Abort, Retry, Fail?

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This article is about an error message. For an EP of this title by White Town, see Abort, Retry, Fail? (EP).
MS-DOS prompts "Abort, Retry, Fail?" after being commanded to list a directory with no diskette in the drive.

"Abort, Retry, Fail?" is a computer error message found in the DOS operating systems, which prompts the end-user for a course of action to follow. The message has been used as an example of poor usability design in computer user interfaces.


A primary design consideration for the DOS family of operating systems (such as MS-DOS, PC DOS and DR-DOS) was that software written for CP/M be portable to DOS without changes. In most CP/M systems, attempting to read a floppy disk drive with the door open hung, waiting for a signal from the disk until the disk drive door was closed. On some hardware, it would hang until an actual physical disk was in the drive. Many users of CP/M were accustomed to this as a method of managing multiple disks, by opening the disk drive to stop the reading operation, until the correct disk could be inserted. Even the first IBM PC had more advanced hardware, such that the central processing unit (CPU) could tell that the disk drive door was open, but returning an error would break software that assumed that opening a file would wait until the user had inserted the correct disk.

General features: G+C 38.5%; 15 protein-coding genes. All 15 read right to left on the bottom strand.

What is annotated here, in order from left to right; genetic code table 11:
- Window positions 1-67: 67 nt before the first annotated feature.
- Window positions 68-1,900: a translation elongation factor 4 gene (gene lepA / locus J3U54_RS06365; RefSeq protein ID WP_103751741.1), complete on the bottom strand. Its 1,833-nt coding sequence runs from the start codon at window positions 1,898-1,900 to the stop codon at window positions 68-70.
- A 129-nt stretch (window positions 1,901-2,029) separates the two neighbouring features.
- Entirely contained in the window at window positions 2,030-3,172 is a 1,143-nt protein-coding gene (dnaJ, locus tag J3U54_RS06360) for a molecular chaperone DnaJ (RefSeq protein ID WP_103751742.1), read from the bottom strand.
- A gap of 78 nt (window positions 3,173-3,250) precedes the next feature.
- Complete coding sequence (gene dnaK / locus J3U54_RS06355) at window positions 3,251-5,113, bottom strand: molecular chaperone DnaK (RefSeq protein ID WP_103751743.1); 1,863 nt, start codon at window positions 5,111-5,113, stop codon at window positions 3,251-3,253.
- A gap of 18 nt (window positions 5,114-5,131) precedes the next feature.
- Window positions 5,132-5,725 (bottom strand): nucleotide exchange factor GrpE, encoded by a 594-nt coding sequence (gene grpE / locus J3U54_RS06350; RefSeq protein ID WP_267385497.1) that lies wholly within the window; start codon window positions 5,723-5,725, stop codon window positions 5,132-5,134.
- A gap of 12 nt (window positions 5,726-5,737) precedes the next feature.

Still, it was desirable to improve the experience if possible, in particular, by giving the user a way to get out of the hang without having to find a disk to insert in the drive. For this reason, the prompt was invented in DOS.


A missing disk (or disk drive door opened) was defined by DOS as a critical error and would call the critical error handler.[1] The default critical error handler was part of COMMAND.COM.[1] It printed the "Abort, Retry, ..." prompt and waited for user input. Other problems (in particular, a checksum error while reading data from a disk) were also defined as a "critical error", thus causing the prompt to appear for reasons other than a missing disk or opened disk drives. Users responded to these prompts by pressing a keyboard key corresponding to action they would rather take. Available options included:[2]